Although obviously broad and frequently silly, Big Ass Spider! is also a B-movie in which a surprisingly witty cast tries to save Los Angeles from—you guessed it—a big ass spider invasion. And while it certainly shows a few budgetary constraints and typical low-budget glitches, Big Ass Spider! still earns a lot of points for asking the audience to laugh with its goofy antics, but never at them. Which is the main the difference between low-rent pop culture "product" and an actual "movie." (Also, the spider FX are really cool.)

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15 Festive Facts About Jingle All the Way
20th Century Fox Home Entertainment
20th Century Fox Home Entertainment

In all of Arnold Schwarzenegger's film oeuvre, Jingle All the Way might just be the one that most exhibits the ugliness of humanity. Set on a fevered Christmas Eve brimming with desperate last-minute shoppers, Schwarzenegger's Howard Langston and Sinbad's postal worker character Myron Larabee find themselves battling one another to make themselves look good to their sons by getting their hands on the elusive Turbo Man action figure. The comedic genius Phil Hartman; Rita Wilson; future young Anakin Skywalker, Jake Lloyd; Laraine Newman; Harvey Korman; Martin Mull; Curtis Armstrong; and Chris Parnell were the other willing participants in this cult comedy, directed by Brian Levant. Here are some things you might not have known about the contemporary holiday classic.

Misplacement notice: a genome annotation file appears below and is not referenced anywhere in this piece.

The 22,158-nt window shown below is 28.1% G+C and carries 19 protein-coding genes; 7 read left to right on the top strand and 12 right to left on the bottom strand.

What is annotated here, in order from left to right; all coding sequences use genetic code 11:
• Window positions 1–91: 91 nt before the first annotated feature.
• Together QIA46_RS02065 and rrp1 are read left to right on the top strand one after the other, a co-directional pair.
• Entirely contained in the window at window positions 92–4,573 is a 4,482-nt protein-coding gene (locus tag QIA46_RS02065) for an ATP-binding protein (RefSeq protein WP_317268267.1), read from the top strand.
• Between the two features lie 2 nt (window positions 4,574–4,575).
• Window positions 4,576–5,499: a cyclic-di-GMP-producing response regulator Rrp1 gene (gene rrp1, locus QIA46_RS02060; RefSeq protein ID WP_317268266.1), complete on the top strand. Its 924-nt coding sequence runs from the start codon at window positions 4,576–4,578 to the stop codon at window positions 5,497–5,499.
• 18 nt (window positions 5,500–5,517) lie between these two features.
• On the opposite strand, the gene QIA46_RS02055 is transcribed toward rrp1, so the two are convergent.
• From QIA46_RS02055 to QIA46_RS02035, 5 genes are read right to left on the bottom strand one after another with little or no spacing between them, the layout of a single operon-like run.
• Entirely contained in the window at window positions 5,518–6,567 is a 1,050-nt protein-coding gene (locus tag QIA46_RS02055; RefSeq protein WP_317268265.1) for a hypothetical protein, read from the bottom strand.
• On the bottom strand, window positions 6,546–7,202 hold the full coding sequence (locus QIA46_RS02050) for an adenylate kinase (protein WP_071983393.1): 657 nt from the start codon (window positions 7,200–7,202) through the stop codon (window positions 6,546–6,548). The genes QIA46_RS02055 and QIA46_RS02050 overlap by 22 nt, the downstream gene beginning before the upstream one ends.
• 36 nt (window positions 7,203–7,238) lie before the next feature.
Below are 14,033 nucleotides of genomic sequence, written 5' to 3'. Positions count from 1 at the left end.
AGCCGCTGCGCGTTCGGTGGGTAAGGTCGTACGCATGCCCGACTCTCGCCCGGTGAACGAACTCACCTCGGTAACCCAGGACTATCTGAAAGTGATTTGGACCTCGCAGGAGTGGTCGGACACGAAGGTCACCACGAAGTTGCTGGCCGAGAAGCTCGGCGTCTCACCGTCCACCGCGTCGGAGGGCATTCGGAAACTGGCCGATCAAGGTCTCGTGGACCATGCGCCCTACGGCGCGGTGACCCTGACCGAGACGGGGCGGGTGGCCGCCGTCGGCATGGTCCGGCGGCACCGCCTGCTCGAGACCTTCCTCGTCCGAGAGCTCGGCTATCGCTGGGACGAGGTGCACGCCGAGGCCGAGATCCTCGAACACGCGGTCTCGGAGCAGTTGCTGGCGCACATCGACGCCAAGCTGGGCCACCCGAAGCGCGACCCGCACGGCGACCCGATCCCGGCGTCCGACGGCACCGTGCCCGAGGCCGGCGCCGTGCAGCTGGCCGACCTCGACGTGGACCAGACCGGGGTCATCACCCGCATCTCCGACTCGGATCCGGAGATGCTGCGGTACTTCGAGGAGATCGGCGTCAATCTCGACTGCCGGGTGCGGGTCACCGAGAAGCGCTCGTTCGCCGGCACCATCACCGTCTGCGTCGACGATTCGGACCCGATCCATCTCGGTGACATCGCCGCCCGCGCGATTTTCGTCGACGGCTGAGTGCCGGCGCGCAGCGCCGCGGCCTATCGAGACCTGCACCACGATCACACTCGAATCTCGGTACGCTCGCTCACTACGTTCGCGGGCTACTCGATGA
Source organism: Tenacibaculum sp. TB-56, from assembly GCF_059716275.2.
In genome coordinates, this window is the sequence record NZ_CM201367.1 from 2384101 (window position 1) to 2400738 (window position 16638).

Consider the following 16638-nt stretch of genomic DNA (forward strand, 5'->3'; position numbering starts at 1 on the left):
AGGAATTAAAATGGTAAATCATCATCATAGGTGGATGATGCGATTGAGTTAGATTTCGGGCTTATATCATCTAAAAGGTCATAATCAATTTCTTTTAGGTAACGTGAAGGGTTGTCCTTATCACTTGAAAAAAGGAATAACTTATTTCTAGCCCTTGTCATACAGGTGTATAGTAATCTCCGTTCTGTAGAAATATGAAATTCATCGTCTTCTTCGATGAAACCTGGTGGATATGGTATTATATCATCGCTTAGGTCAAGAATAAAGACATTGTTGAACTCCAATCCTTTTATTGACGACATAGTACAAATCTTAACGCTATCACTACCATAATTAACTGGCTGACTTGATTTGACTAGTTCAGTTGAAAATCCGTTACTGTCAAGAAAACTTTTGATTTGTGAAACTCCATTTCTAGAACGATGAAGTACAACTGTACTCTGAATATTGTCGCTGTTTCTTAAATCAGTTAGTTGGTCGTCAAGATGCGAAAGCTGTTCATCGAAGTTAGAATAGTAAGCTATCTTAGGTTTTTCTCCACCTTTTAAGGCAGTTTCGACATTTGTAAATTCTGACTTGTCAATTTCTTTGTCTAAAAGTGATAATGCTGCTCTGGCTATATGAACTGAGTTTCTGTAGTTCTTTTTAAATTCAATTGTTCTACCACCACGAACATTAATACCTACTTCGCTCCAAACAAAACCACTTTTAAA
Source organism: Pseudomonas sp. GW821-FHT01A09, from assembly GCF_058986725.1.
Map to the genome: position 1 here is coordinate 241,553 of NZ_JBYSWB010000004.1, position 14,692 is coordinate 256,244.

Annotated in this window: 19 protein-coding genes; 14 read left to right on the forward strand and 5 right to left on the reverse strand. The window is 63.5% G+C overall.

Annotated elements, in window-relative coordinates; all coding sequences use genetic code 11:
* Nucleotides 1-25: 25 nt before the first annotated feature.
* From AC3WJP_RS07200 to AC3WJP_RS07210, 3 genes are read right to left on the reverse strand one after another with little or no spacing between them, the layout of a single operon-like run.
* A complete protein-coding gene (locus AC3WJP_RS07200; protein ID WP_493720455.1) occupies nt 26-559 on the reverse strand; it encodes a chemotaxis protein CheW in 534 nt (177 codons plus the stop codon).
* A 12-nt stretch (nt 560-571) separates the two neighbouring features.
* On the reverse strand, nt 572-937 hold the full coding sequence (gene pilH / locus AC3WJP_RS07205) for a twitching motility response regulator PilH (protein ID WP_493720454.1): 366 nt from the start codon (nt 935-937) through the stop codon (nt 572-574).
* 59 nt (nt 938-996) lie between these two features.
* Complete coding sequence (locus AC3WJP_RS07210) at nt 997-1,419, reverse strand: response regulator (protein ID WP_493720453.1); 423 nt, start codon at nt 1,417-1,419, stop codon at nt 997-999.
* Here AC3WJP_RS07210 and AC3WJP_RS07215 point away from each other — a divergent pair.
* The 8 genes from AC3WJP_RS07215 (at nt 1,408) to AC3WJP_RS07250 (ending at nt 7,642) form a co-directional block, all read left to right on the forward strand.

1. ARNOLD SCHWARZENEGGER WAS ABLE TO PLAY THE LEAD BECAUSE OF A DELAY ON A PLANET OF THE APES REMAKE.

Arnold Schwarzenegger signed up to star in the Apes remake in March of 1994, but 20th Century Fox rejected multiple scripts for the movie, including one co-written by Chris Columbus (Gremlins, The Goonies). Columbus left the project in late 1995, and Schwarzenegger followed him soon after, freeing him to sign up for Jingle All the Way, produced by Columbus, in February 1996. Fox's Planet of the Apes reboot found its way into theaters in 2001, starring Mark Wahlberg and directed by Tim Burton.

2. SINBAD THOUGHT HE SCREWED UP THE AUDITION.

Sinbad in 'Jingle All the Way' (1996)
20th Century Fox Home Entertainment

Filming was delayed so that Sinbad could follow through on his commitment to travel to Bosnia with Hillary Clinton. Even though Columbus agreed to wait for him, the comedian still thought he "messed up" his audition and told his manager-brother he was going to quit show business.

3. OFFICER HUMMELL WAS INITIALLY WRITTEN AS A WOMAN.

Though the role of Officer Hummell was written for a woman, the part went to Robert Conrad. Conrad's explanation was that the producers "wanted someone who could pull up next to Arnold and tell him to pull over and he pulls over."

4. IT WAS CHRIS PARNELL'S FIRST MOVIE.

The future SNL star played the toy store clerk. "Well, it was my first movie role, and I didn't know how they typically shot scenes," Parnell admitted in a Reddit AMA. "So I had to laugh a lot, and I sort of spent all of my laughing energy in the wider takes, so by the time we got to the close-up shots, it was a real struggle to keep that going."